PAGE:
The 2013 Detroit city election primary marathon is about to get underway. A slew of potential candidates will pick up nominating petition for mayor. Hundreds could vie for the nine City Council seats — seven elected from districts and two at-large.
It’s not surprising that the field promises to be crowded given the growing dissatisfaction with the disgraceful performance of the current crop of elected officials. The state of affairs is so bad that it deserves a ballot designation that stimulates – at least for most incumbents — “none of the above.”
Typically incumbents have a four-year affliction of anxiety about their reelection prospects. The lead-up to past elections historically motivated politicians to take actions to appease potential voters. Detroiters became the beneficiaries of the quadrennial renewal of vitality. But soon after basking in the afterglow of this temporary attention, voters sank back into complacency. The kind of chaos that exists today quickly became the norm, even after a seemingly gifted mayor and slate of council newcomers assumed office.
Over the last four years, the new City Council yielded to the old ways and established a less than glowing record of setting public policy priorities or achieving financial objectives. On the Belle Isle deal turned debacle, the council’s conduct is particularly disqualifying. Councilpersons James Tate, Saunteel Jenkins and Gary Brown were the only ones to vote to move forward with the rescue plan proposed by Gov. Rick Snyder.
The latest annual audit pegs the city’s accumulated general-fund deficit at nearly $327 million, $130 million more than the shortfall the city reported for the 2010-11 fiscal year. But despite a consent agreement with the state, and more than halfway into the fiscal year, the mayor and council continue to drag their feet on ending the spending addiction, daring the governor to send the city into bankruptcy.
Residents are gunned down in their homes or on the street and the city is constantly aflame. However, the council more closely resembles potted plants than pro-active responders to the crises. Yet its members continue to enjoy their power, perks and privileges.
Long-suffering Detroiters who don’t vote with their feet, routinely complain that too often their choice is between the lesser of the evils. Having “none of the above” on the ballot could be a “safety valve” by which elections could be nullified if voters don’t think any of the competing candidates are deserving.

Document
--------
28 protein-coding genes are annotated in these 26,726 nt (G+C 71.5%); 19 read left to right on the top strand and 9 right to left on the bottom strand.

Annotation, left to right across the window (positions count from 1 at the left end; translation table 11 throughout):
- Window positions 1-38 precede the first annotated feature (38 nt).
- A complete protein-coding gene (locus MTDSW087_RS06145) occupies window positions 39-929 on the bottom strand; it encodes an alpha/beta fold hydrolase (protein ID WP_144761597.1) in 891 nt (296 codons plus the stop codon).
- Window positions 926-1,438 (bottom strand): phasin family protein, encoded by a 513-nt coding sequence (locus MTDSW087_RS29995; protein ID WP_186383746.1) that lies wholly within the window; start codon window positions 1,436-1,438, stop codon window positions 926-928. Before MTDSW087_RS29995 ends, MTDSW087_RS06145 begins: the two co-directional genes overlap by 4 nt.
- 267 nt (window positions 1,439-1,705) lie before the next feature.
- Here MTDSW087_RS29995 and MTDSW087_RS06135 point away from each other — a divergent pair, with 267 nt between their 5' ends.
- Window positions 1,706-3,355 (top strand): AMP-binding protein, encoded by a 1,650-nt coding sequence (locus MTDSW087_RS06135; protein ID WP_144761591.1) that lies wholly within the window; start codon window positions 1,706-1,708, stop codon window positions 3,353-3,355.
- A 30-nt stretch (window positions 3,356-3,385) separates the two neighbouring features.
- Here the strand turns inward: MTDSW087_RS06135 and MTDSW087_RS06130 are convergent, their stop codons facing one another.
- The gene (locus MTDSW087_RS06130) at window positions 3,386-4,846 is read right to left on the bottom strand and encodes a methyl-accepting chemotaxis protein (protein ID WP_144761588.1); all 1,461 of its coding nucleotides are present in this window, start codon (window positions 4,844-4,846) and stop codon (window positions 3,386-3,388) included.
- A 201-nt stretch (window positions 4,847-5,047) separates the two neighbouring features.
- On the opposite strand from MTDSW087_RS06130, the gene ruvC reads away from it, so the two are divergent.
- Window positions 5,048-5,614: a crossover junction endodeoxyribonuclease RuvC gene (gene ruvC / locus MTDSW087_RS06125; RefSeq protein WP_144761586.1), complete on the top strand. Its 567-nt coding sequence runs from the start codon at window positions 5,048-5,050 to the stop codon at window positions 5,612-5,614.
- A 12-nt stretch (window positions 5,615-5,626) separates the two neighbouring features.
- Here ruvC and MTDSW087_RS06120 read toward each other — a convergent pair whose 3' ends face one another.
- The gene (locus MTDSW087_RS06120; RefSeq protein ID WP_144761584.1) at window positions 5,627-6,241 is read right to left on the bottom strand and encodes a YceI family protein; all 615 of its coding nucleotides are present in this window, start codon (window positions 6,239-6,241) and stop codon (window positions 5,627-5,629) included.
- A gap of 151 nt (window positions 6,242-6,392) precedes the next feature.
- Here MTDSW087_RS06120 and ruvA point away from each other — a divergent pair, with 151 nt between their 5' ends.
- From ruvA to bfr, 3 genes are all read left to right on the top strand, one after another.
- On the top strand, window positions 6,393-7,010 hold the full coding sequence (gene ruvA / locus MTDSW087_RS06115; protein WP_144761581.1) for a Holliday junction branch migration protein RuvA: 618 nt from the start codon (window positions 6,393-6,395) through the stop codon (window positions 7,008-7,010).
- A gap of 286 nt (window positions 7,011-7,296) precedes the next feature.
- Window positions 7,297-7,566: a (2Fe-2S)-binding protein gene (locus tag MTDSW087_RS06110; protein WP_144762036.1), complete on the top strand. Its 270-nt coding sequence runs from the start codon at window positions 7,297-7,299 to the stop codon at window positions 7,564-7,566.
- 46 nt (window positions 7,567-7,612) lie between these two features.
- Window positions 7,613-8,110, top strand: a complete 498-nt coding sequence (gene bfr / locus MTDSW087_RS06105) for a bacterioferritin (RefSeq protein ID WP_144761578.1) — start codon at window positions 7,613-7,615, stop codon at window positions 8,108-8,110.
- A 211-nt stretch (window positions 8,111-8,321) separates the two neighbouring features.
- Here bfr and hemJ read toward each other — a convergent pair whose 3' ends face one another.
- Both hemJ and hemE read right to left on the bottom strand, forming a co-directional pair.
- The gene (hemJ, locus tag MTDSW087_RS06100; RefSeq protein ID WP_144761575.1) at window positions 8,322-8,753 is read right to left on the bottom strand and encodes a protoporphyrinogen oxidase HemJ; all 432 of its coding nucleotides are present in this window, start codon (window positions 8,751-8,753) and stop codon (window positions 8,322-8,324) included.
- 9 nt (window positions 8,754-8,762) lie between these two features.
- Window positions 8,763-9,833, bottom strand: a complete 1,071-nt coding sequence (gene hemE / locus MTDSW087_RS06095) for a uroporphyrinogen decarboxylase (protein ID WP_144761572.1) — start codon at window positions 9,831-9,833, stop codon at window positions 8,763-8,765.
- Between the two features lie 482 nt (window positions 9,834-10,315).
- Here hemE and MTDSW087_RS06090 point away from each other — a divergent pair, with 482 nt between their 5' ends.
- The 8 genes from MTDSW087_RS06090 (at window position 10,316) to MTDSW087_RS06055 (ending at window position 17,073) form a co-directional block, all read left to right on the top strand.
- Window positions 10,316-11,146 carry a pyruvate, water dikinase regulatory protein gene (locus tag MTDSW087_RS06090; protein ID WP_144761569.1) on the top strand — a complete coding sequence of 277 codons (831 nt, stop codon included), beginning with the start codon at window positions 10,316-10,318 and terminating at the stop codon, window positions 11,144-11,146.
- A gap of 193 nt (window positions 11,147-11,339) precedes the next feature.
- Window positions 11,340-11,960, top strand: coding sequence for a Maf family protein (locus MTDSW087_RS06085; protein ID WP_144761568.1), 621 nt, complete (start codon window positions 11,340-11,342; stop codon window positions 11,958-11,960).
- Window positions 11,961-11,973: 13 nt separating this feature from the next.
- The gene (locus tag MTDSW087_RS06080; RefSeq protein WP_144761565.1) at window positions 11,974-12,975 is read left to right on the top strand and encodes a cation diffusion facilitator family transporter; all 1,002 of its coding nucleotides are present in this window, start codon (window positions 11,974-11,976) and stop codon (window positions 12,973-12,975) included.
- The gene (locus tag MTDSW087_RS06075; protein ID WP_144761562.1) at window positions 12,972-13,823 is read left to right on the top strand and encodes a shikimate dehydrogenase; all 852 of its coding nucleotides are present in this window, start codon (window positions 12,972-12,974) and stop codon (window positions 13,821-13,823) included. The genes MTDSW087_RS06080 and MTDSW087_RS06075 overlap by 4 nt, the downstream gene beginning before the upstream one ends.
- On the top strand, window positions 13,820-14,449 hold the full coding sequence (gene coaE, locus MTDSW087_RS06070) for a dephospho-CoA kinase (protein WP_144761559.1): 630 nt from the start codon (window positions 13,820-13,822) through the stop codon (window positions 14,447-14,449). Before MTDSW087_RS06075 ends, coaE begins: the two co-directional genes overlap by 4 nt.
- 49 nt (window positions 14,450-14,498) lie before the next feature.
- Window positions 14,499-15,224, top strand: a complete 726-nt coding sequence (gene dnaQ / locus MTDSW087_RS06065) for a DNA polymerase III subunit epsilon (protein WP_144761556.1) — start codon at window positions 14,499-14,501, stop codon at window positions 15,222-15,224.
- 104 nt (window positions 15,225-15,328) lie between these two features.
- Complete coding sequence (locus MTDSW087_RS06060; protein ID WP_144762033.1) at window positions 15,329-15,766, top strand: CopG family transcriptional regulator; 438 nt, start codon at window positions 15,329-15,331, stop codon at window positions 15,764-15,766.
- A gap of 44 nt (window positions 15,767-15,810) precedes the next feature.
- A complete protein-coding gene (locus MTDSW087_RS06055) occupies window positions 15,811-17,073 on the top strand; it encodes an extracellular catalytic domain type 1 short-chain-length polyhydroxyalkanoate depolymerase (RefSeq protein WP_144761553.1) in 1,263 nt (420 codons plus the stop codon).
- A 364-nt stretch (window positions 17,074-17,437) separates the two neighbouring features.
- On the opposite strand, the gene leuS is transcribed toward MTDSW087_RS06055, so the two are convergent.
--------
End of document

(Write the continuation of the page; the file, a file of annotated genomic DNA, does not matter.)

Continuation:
The door would open for “non-traditional” candidates with fresh ideas to run. The “power of incumbency” would be less of a potent force with do-nothing politicians who might have to actually check the pulse of voters on critical issues to get elected.
If “none of the above” emerged victorious, a new election would be held. Of course, rescheduling elections until voters settled on a suitable candidate(s) would be an additional cost. But based on the city’s sorry political history, the occasional added expense might be worthwhile if it led to better candidates, better campaigns and better results.
I can already hear the chorus of dissent from those who see “none of the above” as draconian. Elections, the argument goes, are about choosing someone to govern you, not about registering a protest. And voters already have the right to show their discontent by staying home. Increasingly, though, the pool of desirable and qualified candidates is shrinking. And apathy already rules the political roost
It remains to be seen whether any of the mayoral or council challengers will prove to be worthy. But while there is hope for good public policy and strong leadership in the stirring of political competition, it’s not automatic. The active interest and participation of voters are essential.
If “none of the above” isn’t designated — or practiced — come November, this much we can count on: Detroiters will get no more or no less than they deserve from the choices they make.